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NREGA: How to make it successful

By Sreelatha Menon
Last updated on: January 25, 2010 12:02 IST
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A help centre set up in a village in Jharkhand to help people claim their rights under the rural job scheme has showed results, writes Sreelatha Menon.

The key to successful implementation of many government schemes lies in a few ifs.

If a case is filed, or if there is some intervention, results are possible. It is particularly so in case of the National Rural Employment Guarantee Act (NREGA), which guarantees 100 days employment to rural households every year.

Take the 18 villages in Siladon panchayat of Khunti district in Jharkhand. This was the place where economist Jean Drèze found the scheme in a mess, with workers not being paid for the work they did under the scheme for as long as two years.

A case was filed under the Payment of Wages Act and workers got compensation and pending wages last year. But during this process, the scheme collapsed in the area. People stopped demanding work and work sites were closed.

So, Drèze and his associates camped there last year and set up a help centre, which put pressure on the local administration. That was in May last year. Six months later, in December, a survey found positive changes. Not only had work resumed, all mandatory facilities (shade, water and first-aid) were in place at many work sites.

At one work site, the investigators even found child-care facilities - a disabled person had been employed to look after the children.

A verification of electronic job cards (on internet) and a comparison with bank passbooks uncovered no evidence of any major fraud, which was a big change from the situation that prevailed two years ago. "This experience shows the possibility of significant improvements in implementation of NREGA in Jharkhand through public vigilance'' Drèze said in his report.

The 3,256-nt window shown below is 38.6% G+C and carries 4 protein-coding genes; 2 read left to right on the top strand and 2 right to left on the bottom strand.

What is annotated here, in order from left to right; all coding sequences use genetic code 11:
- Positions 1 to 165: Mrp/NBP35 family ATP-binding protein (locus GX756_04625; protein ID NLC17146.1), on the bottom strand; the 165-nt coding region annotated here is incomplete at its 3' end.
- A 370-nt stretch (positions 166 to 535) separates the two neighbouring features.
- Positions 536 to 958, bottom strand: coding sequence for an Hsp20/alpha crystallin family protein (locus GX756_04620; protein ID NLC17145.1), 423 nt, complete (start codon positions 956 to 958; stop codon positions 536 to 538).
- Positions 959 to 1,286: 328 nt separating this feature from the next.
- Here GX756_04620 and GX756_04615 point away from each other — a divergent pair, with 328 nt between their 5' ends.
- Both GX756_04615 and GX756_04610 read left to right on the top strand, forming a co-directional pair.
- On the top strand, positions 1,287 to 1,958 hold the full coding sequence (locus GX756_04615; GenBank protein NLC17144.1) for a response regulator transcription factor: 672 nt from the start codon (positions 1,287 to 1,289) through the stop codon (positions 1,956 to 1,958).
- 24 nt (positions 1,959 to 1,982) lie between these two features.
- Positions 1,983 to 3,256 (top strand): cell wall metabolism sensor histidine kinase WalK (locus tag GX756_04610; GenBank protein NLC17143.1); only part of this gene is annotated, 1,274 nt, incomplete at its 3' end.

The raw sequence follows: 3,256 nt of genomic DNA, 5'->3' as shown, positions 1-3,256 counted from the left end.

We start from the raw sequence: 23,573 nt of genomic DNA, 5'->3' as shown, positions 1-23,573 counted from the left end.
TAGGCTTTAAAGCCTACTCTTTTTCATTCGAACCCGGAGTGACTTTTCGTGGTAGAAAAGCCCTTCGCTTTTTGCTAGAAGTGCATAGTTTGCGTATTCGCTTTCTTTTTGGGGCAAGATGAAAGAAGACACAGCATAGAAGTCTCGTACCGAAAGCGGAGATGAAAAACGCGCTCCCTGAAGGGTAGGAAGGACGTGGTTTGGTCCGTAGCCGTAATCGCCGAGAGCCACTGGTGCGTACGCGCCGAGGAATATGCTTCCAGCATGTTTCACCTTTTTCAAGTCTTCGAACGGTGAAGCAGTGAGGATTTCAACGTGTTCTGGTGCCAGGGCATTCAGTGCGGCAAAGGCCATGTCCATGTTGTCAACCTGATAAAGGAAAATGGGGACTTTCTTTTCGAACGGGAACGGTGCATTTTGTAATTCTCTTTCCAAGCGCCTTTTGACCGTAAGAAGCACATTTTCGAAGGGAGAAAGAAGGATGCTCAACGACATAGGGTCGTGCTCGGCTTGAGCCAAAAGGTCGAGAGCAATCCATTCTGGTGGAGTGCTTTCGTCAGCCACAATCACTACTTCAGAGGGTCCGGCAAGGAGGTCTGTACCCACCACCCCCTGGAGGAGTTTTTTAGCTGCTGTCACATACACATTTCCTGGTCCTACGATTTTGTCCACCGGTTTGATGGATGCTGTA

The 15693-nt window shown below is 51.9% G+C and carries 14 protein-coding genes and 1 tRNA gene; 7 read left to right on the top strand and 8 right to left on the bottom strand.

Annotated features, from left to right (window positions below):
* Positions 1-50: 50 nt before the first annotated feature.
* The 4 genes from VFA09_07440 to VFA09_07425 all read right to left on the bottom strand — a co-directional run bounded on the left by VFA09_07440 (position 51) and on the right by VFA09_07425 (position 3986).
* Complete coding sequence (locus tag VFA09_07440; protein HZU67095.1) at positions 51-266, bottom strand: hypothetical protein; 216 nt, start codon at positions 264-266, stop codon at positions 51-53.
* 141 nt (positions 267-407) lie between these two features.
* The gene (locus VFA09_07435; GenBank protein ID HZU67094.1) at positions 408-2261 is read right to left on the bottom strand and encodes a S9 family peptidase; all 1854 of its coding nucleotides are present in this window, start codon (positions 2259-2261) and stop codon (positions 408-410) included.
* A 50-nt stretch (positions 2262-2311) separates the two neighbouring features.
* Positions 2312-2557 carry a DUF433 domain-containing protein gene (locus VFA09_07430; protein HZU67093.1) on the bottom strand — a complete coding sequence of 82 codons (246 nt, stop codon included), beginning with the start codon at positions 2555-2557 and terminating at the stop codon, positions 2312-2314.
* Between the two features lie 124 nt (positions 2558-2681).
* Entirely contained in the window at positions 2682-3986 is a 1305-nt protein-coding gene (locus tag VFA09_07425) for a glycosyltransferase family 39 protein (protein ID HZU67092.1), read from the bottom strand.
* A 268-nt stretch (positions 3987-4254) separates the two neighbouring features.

But the first 'if' in this story was filing of a case under the Payment of Wages Act that helped the workers not only get their pending wages but also a compensation of Rs 2,000 per worker. This has become an example that is being emulated by many social workers in other states.

A case under the Act has been filed in Madhya Pradesh and West Bengal. In fact, the Union rural development ministry has asked those who come under the scheme to adopt this measure freely. The other 'if' was the setting up of a help centre, which emboldened people to demand their rights.

But the centre could not eliminate all irregularities, though it empowered people to voice their complaints at a public hearing in December. While delays in payment of wages have become shorter, it still takes a month to get wages. Similarly, while the quantum of NREGA employment has risen sharply this year, compared with last year, it is still rare for a household to get work for full 100 days.

Again, while corruption is low due to payment of wages through banks, workers have to make long trips to the bank to collect wages. At the bank, they are often not treated with the respect shown to other customers. Their passbooks are also not properly updated.

At a public hearing in Siladon on December 29, workers demanded, among other things, a separate counter for NREGA workers. The Indian Overseas Bank's local manager, Dipankar Tudu, agreed to ensure that these demands were met. Here is one case where most ifs of the scheme have been removed through active intervention.

As for other places, the ifs remain.

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Sreelatha Menon
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